Originally published in Massage Bodywork magazine, May/June 2011. Copyright 2011. Associated Bodywork and Massage Professionals. All rights reserved.
The tibialis anterior is a large, superficial muscle on the front of the leg. The muscle belly begins near the lateral tibial condyle, following the lateral edge of the tibial shaft prior to inserting on the foot.
The peroneus longus, a lateral leg muscle, inserts on the bottom of the foot at the same location as the tibialis anterior. Together, these two muscles form the anatomical stirrup, which loops around the midfoot and helps control its movements.
The function of the tibialis anterior varies according to foot position. If it is free (not planted), the muscle insertion moves toward the origin, raising the foot up (dorsiflexion). This prevents the toes from catching on the ground during the swing phase of gait. Maintaining a dorsiflexed foot also situates the heel to strike the ground first and positions the foot optimally for transition from heel strike to stance phase.
When the foot is fixed or planted, the origin of the tibialis anterior moves toward the insertion, pulling the leg over the foot (also called dorsiflexion). This occurs as weight is accepted during the stance phase of gait. Once heel strike occurs, the tibialis anterior continues to contract, pulling the proximal tibia and center of gravity over the foot. The body is then positioned so the strong posterior leg muscles can begin the push-off phase of gait (plantarflexion).
Additionally, the tibialis anterior helps support the medial or longitudinal arch of the foot. Its tendon traverses the dorsal ankle from lateral to medial and deep under the extensor retinaculum. Here it bends medially around the malleolus prior to attaching on the plantar surfaces of the medial cuneiform and base of the first metatarsal. This tendon angle gives the tibialis anterior leverage to raise the center of the medial arch and prevent the foot from flattening or rolling inward (pronation). The tibialis anterior works synergistically with the tibialis posterior to dynamically maintain the medial arch and limit or control foot pronation.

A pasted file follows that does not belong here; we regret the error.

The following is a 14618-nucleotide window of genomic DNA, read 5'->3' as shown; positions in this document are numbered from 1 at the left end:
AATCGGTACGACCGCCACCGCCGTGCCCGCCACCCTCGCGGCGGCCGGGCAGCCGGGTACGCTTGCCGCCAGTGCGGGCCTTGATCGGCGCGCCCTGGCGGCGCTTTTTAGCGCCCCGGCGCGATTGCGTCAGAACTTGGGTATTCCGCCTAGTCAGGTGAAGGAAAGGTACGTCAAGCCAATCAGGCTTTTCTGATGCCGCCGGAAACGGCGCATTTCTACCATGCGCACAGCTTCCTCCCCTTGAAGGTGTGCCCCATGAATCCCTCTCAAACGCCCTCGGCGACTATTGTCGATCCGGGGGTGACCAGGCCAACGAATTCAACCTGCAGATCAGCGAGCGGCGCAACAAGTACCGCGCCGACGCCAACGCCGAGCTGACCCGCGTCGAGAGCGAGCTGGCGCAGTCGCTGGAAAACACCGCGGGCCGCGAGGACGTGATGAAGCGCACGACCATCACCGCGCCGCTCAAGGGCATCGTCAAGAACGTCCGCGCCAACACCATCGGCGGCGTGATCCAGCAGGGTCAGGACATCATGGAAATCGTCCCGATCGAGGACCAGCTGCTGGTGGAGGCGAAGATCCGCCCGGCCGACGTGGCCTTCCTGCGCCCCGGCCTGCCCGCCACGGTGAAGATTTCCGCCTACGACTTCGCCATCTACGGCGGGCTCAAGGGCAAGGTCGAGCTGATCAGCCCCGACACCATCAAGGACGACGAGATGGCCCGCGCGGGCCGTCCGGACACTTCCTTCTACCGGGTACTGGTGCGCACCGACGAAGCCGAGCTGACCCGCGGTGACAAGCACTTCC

Overuse, weakness, or imbalance may create irritation or tendonitis in the tibialis anterior. This is common when initiating or progressing physical activities such as walking or running too rapidly. Excessive foot pronation or lack of support in the medial arch may also irritate the tibialis anterior, the tibialis posterior, the plantar fascia, or any combination of these. Repetitive stress and inflammation in the tibialis anterior is one of several conditions commonly called "shin splints."Palpating The Tibialis AnteriorPositioning: client supine1.
Standing at the client's feet, locate the lateral edge of the client's tibial shaft with your thumb.2.
Slide laterally onto the muscle belly of the tibialis anterior.3.
Continue to palpate distally toward the front of the ankle and medial arch.4.
Resist as the client performs ankle dorsiflexion and inversion to assure proper location. Christy Cael is a licensed massage therapist, and certified strength and conditioning specialist. Her private practice focuses on injury treatment, biomechanical analysis, craniosacral therapy, and massage for clients with neurological issues. She is the author of
Functional Anatomy: Kinesiology and Palpation for Manual Therapists (Lippincott Williams Wilkins, 2009). Contact her at email@example.com.